This is the elite band of brothers, including Prince Harry, that were sent on a top secret mission to take on the Taliban in one of the most dangerous areas of Afghanistan.
Last week, The Mail on Sunday revealed how one of the courageous soldiers pictured here, Warrant Officer Nathan Hunt, is believed to have tragically killed himself after struggling to cope with the effects of battlefield trauma.
Since then two more members of Harry’s desert reconnaissance unit have come forward to say they too have suffered serious mental health issu
This shocking revelation comes as The Mail on Sunday joins forces with Lord Dannatt, a former head of the British Army, in a campaign to dramatically improve the provision of mental healthcare for serving soldiers, a service which medical experts say is ‘on its knees’ due to spending cuts.
Prince Harry is also committed to improving mental healthcare for traumatised veterans.Last night, the campaign was backed by Warrant Officer Hunt’s parents Maria and Derek Hunt, from Lincoln, who also expressed concerns that more troops could take their own lives unless Government Ministers invest in the healthcare needs of traumatised troops.
They also claim the stigma surrounding mental health issues in the Armed Forces persuades members of the Army, Navy and RAF to suffer in silence rather than seek help.
It was in February 2008, close to the end of their bloody tour of duty, when 23 of the war- weary soldiers, including a barely recognisable Prince Harry, lined up deep in the desert for this dramatic photograph.
It was taken during a rare lull in the fighting – Prince Harry’s presence there at the time was top secret and subject to a news blackout.
The exhausted troops from the Household Cavalry and Royal Engineers had spent the previous ten weeks on a strategically imperative mission to seek out and destroy enemy positions around the Taliban stronghold of Musa Qala in northern Helmand Province.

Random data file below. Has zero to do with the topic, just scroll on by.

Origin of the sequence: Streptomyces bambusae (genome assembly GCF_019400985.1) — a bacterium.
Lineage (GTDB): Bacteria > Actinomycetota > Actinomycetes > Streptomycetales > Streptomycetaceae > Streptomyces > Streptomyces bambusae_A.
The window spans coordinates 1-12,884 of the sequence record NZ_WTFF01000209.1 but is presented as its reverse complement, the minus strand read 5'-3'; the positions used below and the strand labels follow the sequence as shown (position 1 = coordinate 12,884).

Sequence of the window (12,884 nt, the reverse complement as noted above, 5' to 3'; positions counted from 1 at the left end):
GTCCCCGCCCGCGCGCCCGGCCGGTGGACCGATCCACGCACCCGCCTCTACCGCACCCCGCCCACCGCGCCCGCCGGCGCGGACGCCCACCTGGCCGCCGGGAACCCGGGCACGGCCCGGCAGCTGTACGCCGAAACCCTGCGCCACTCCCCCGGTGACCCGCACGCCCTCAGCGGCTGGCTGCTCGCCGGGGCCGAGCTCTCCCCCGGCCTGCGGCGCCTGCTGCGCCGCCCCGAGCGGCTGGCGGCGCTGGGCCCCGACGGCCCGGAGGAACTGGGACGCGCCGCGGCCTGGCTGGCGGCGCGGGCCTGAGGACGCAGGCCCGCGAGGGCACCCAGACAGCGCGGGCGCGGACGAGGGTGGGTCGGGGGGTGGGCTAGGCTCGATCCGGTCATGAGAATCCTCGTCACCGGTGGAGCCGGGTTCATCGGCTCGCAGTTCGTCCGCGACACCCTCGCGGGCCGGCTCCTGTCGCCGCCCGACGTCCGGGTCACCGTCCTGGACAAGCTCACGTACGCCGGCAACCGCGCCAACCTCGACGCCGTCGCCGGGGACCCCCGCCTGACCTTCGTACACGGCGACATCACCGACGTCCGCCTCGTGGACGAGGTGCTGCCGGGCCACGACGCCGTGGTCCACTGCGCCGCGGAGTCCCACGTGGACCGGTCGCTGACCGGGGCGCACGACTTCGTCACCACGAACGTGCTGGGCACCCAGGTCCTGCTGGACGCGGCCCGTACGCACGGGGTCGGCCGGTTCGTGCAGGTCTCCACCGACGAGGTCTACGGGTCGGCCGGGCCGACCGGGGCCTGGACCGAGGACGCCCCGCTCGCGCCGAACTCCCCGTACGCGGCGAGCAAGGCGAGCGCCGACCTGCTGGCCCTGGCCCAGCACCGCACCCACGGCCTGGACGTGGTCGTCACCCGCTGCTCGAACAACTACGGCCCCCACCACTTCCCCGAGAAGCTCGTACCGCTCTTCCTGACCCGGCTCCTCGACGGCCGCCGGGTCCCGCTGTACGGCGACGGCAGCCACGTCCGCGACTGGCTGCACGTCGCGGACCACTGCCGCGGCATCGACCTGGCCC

The requirements of their highly dangerous role, far in advance of other British troops, put Prince Harry, Warrant Officer Hunt and their comrades in harm’s way day and night.
They faced constant attacks from the battle-hardened Taliban who were determined to stand firm. To protect their territory the enemy littered the ground with mines. As a result, 12 out of 30 of the unit’s heavily armoured vehicles were destroyed by Improvised Explosive Devices (IEDs). Some of the crews suffered life-changing injuries. Revealed for the first time today, the recollections of these soldiers surely shatter once and for all the myth that Prince Harry was somehow kept away from danger during his first tour of Afghanistan. This popular misconception could not be further from the truth.
Lance Corporal of Horse Mark Kershaw, from Windsor, who was 21 at the time, said the Prince’s coolness under fire was remarkable. ‘He was my vehicle commander. We would be huddled together bracing ourselves as we approached enemy positions and the Taliban engaged us. We’d watch their Chinese rockets arcing through the sky towards us. This was early on in the tour and surely the first time he’d ever been under fire but he came through it like a hardened veteran.
‘We’d hear the piercing whistle of the incoming missiles, then feel the shudder as the warheads landed close to our vehicle but his demeanour never changed.’
He added: ‘Some guys would be rushing to find their protective helmets and body armour but Harry would be there wearing his baseball cap and calling in air strikes on to the enemy positions.’
One incident, later in the tour, has stuck with Mark Kershaw. The daily flashbacks, which are part of his anxiety disorder, led him to wonder what effect the same incident had on Prince Harry.
HE SAID: ‘Definitely the worst time for me, emotionally, and maybe for him, was when we came under fire near Musa Qala.
‘The enemy’s rockets missed us but landed on a village nearby. Ten years have passed so I forget the name of the village but I cannot forget what I saw. Harry and I were standing together as the villagers lifted the de*d and wounded from this airstrike on to wheelbarrows and pushed them up a hill towards us. They were desperate for help, pleading with us. There must have been ten bodies, decimated by the explosives, with limbs hanging off. It was horrific. Prince Harry and I did first aid on three of them, hopefully they survived.